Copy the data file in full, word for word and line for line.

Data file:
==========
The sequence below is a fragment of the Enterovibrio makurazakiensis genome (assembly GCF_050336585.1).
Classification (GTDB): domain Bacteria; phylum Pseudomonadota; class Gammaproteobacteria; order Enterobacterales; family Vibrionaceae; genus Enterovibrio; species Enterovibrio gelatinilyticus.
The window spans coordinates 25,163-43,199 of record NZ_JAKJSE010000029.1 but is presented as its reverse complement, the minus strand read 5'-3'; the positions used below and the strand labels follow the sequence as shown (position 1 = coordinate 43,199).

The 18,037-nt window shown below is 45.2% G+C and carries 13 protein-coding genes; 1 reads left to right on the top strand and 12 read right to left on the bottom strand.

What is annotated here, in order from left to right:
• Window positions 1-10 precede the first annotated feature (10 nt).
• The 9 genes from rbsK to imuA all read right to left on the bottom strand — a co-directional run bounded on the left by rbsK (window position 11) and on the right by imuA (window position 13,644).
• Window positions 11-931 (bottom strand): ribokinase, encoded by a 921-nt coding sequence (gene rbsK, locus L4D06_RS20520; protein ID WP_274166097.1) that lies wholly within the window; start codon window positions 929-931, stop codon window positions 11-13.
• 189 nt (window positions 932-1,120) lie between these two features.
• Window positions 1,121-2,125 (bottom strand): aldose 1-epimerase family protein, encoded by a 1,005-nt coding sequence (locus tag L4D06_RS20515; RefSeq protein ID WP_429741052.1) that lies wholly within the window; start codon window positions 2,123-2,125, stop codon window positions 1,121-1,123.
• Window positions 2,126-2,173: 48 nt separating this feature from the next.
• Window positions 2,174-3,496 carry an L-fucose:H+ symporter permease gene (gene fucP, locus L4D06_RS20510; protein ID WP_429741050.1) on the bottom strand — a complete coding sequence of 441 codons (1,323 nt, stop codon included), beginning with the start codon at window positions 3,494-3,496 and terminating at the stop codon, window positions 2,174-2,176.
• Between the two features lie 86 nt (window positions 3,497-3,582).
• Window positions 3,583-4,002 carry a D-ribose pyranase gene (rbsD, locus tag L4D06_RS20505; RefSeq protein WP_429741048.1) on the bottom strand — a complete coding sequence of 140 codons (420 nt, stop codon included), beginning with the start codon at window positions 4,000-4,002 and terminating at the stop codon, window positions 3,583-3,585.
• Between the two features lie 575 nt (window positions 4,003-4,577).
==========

The sequence below is a fragment of the Enterovibrio makurazakiensis genome (assembly GCF_050336585.1).
Classification (GTDB): domain Bacteria; phylum Pseudomonadota; class Gammaproteobacteria; order Enterobacterales; family Vibrionaceae; genus Enterovibrio; species Enterovibrio gelatinilyticus.
The window spans coordinates 25,163-43,199 of record NZ_JAKJSE010000029.1 but is presented as its reverse complement, the minus strand read 5'-3'; the positions used below and the strand labels follow the sequence as shown (position 1 = coordinate 43,199).

The 18,037-nt window shown below is 45.2% G+C and carries 13 protein-coding genes; 1 reads left to right on the top strand and 12 read right to left on the bottom strand.

What is annotated here, in order from left to right:
• Window positions 1-10 precede the first annotated feature (10 nt).
• The 9 genes from rbsK to imuA all read right to left on the bottom strand — a co-directional run bounded on the left by rbsK (window position 11) and on the right by imuA (window position 13,644).
• Window positions 11-931 (bottom strand): ribokinase, encoded by a 921-nt coding sequence (gene rbsK, locus L4D06_RS20520; protein ID WP_274166097.1) that lies wholly within the window; start codon window positions 929-931, stop codon window positions 11-13.
• 189 nt (window positions 932-1,120) lie between these two features.
• Window positions 1,121-2,125 (bottom strand): aldose 1-epimerase family protein, encoded by a 1,005-nt coding sequence (locus tag L4D06_RS20515; RefSeq protein ID WP_429741052.1) that lies wholly within the window; start codon window positions 2,123-2,125, stop codon window positions 1,121-1,123.
• Window positions 2,126-2,173: 48 nt separating this feature from the next.
• Window positions 2,174-3,496 carry an L-fucose:H+ symporter permease gene (gene fucP, locus L4D06_RS20510; protein ID WP_429741050.1) on the bottom strand — a complete coding sequence of 441 codons (1,323 nt, stop codon included), beginning with the start codon at window positions 3,494-3,496 and terminating at the stop codon, window positions 2,174-2,176.
• Between the two features lie 86 nt (window positions 3,497-3,582).
• Window positions 3,583-4,002 carry a D-ribose pyranase gene (rbsD, locus tag L4D06_RS20505; RefSeq protein WP_429741048.1) on the bottom strand — a complete coding sequence of 140 codons (420 nt, stop codon included), beginning with the start codon at window positions 4,000-4,002 and terminating at the stop codon, window positions 3,583-3,585.
• Between the two features lie 575 nt (window positions 4,003-4,577).